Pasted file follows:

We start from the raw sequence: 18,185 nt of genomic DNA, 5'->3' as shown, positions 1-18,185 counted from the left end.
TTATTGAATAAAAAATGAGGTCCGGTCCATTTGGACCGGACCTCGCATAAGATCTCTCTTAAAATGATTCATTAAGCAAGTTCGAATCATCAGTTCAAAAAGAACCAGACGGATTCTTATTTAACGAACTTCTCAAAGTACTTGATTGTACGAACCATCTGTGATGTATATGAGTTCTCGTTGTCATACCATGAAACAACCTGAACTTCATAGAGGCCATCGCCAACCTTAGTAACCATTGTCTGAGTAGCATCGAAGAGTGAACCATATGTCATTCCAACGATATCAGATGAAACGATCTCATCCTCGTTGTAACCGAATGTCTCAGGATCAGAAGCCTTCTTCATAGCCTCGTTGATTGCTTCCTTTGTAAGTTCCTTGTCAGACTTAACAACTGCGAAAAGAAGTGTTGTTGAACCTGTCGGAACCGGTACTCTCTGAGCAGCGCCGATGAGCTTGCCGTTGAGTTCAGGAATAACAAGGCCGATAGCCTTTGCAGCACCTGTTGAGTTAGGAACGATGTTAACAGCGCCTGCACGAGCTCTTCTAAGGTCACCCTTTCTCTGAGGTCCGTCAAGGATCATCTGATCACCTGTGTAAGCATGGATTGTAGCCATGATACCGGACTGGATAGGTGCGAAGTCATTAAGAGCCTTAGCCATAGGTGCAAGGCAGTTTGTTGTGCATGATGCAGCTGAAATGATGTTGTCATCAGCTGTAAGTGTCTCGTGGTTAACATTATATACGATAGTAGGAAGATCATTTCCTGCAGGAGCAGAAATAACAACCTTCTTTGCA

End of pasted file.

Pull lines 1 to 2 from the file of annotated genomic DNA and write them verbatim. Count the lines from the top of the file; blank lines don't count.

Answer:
We start from the raw sequence: 18,185 nt of genomic DNA, 5'->3' as shown, positions 1-18,185 counted from the left end.
TTATTGAATAAAAAATGAGGTCCGGTCCATTTGGACCGGACCTCGCATAAGATCTCTCTTAAAATGATTCATTAAGCAAGTTCGAATCATCAGTTCAAAAAGAACCAGACGGATTCTTATTTAACGAACTTCTCAAAGTACTTGATTGTACGAACCATCTGTGATGTATATGAGTTCTCGTTGTCATACCATGAAACAACCTGAACTTCATAGAGGCCATCGCCAACCTTAGTAACCATTGTCTGAGTAGCATCGAAGAGTGAACCATATGTCATTCCAACGATATCAGATGAAACGATCTCATCCTCGTTGTAACCGAATGTCTCAGGATCAGAAGCCTTCTTCATAGCCTCGTTGATTGCTTCCTTTGTAAGTTCCTTGTCAGACTTAACAACTGCGAAAAGAAGTGTTGTTGAACCTGTCGGAACCGGTACTCTCTGAGCAGCGCCGATGAGCTTGCCGTTGAGTTCAGGAATAACAAGGCCGATAGCCTTTGCAGCACCTGTTGAGTTAGGAACGATGTTAACAGCGCCTGCACGAGCTCTTCTAAGGTCACCCTTTCTCTGAGGTCCGTCAAGGATCATCTGATCACCTGTGTAAGCATGGATTGTAGCCATGATACCGGACTGGATAGGTGCGAAGTCATTAAGAGCCTTAGCCATAGGTGCAAGGCAGTTTGTTGTGCATGATGCAGCTGAAATGATGTTGTCATCAGCTGTAAGTGTCTCGTGGTTAACATTATATACGATAGTAGGAAGATCATTTCCTGCAGGAGCAGAAATAACAACCTTCTTTGCA